‌CPL 710.30 requires the People to serve on a defendant, before trial, a notice of their intention to offer "testimony regarding an observation of the defendant either at the time or place of the commission of the offense or upon some other occasion relevant to the case, to be given by a witness who has previously identified him as such." The notice "must be served within fifteen days after arraignment and before trial" but the court may permit a late notice "[f]or good cause shown" and if it does so "must accord the defendant reasonable opportunity thereafter to make a suppression motion" (CPL 710.30 [2]). When no notice is served, evidence of the kind specified in the statute may not be offered, unless defendant "has, despite the lack of such notice, moved to suppress such evidence and such motion has been denied" (CPL 710.30 [3]). Defendant contends


that he was entitled under this statute to the suppression of testimony about the victim's post-arrest identification.


We do not decide whether a CPL 710.30 violation justifying suppression occurred in this case. We are satisfied that, if defense counsel did make a mistake in failing to object to the evidence, the mistake was not so "egregious and prejudicial" as to deprive defendant of a fair trial (People v. Caban, 5 NY3d 143, 152 [2005]).

The People argue that there was no CPL 710.30 violation, saying among other things that the point-out was not separable from the post-arrest conversation minutes later. Because the two are part of the same continuum of events, the People say, the notification of the point-out gave defendant all the notice that he was entitled to. The argument is not without merit, especially if the People, when they served their CPL 710.30 notice, did not know (and nothing in the record indicates they did know) that the victim would testify at trial that he lost sight of the offender between his two conversations with the officer. If the offender was continuously in the victim's view, the argument that there was really only one post-crime "observation," even though the victim identified defendant twice within a few minutes' time, seems a reasonable one. It is more plausible to speak of two observations — and the victim's post-arrest statement that he was sure the officer had the right man takes on greater importance — if the victim's view of the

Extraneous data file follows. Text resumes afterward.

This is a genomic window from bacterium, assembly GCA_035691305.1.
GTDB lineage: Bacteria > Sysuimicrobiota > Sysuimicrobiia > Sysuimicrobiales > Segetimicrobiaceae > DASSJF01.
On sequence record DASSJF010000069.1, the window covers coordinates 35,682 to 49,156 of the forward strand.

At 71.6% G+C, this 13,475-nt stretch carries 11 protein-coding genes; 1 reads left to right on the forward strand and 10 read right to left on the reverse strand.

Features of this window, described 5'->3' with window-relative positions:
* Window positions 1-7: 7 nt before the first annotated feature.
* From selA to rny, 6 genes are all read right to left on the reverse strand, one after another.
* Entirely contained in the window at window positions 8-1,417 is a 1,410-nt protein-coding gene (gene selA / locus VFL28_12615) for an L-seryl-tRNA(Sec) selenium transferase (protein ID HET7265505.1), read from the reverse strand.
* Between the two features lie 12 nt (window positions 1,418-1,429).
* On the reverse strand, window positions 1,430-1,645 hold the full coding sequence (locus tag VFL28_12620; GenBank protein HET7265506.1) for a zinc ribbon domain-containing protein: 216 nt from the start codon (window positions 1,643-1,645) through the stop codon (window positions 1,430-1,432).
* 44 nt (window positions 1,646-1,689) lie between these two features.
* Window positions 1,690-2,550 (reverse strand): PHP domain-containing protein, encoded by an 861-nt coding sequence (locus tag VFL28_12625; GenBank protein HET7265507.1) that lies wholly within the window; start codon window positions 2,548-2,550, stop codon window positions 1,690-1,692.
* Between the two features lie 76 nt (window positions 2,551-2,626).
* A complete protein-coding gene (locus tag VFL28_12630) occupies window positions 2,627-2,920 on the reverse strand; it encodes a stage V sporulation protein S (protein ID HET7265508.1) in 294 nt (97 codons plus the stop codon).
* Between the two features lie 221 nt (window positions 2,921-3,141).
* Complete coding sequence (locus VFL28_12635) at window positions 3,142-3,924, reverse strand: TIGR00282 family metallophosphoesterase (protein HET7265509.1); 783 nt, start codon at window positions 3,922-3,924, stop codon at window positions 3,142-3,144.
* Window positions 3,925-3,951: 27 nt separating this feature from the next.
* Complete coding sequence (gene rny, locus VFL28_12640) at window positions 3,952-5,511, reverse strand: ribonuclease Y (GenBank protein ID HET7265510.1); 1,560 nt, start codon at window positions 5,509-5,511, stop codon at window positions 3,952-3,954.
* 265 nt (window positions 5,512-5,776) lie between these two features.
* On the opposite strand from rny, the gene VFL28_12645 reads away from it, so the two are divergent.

offender was interrupted.


Assuming that there was a section 710.30 violation, it might not have resulted in exclusion of the evidence in question. CPL 710.30 (2) provides for the possibility of late notice, and a belated suppression hearing, when the People show "good cause." The belated notice and hearing may occur during the trial (People v. Anderson, 66 NY2d 529, 537 [1985]), and if the trial court thought the People had made an excusable error it might have granted such a remedy here.

In short, it is not obvious that defendant's counsel could have successfully sought preclusion of the evidence of the victim's post-arrest identification under section 710.30. An argument for preclusion could have been made, but not an argument "so compelling that a failure to make it amounted to ineffective assistance of counsel" (People v. Carter, 7 NY3d 875, 877 [2006]). Counsel's performance should not be "second-guessed with the clarity of hindsight" (People v. Benevento, 91 NY2d 708, 712 [1998]). Any deficiency in her performance was not so great that it can support an ineffective assistance claim.

Nor has defendant shown any serious likelihood that he was prejudiced by trial counsel's alleged error. Even if the trial court had precluded evidence of the victim's post-arrest identification, the evidence against defendant would remain strong. That evidence included the victim's description of an attempted robbery; the victim's pointing out of a man, whom


Herbert identified as defendant, immediately after the crime; the victim's testimony that the would-be robber had thrown away a knife near a tree; Herbert's recovery of the knife from that location; and defendant's admission to the grand jury that he had asked a "gentleman" — who the jury could readily infer was the victim — for money. It is hard to believe that, in light of this evidence, a jury that did not know of the post-arrest identification would have been left in doubt of defendant's guilt.


Under the federal Constitution, a defendant claiming ineffective assistance of counsel "must show that there is a reasonable probability that, but for counsel's unprofessional errors, the result of the proceeding would have been different" (Strickland v. Washington, 466 US 668, 694 [1984]) — a showing defendant cannot make here. Under our State Constitution, a showing of prejudice is "not indispensable" but it is nevertheless "significant" in evaluating a claim of this kind (People v. Stultz, 2 NY3d 277, 284 [2004]). Under the circumstances here, where trial counsel committed at most a single, and not egregious, error, the absence of prejudice is fatal to defendant's claim.

The arguments made in defendant's pro se brief are not preserved for our review.

Accordingly, the order of the Appellate Division should be affirmed.‌

Order affirmed. Opinion by Judge Smith. Chief Judge Lippman and Judges Graffeo, Read and Pigott concur.Judge Rivera took no part.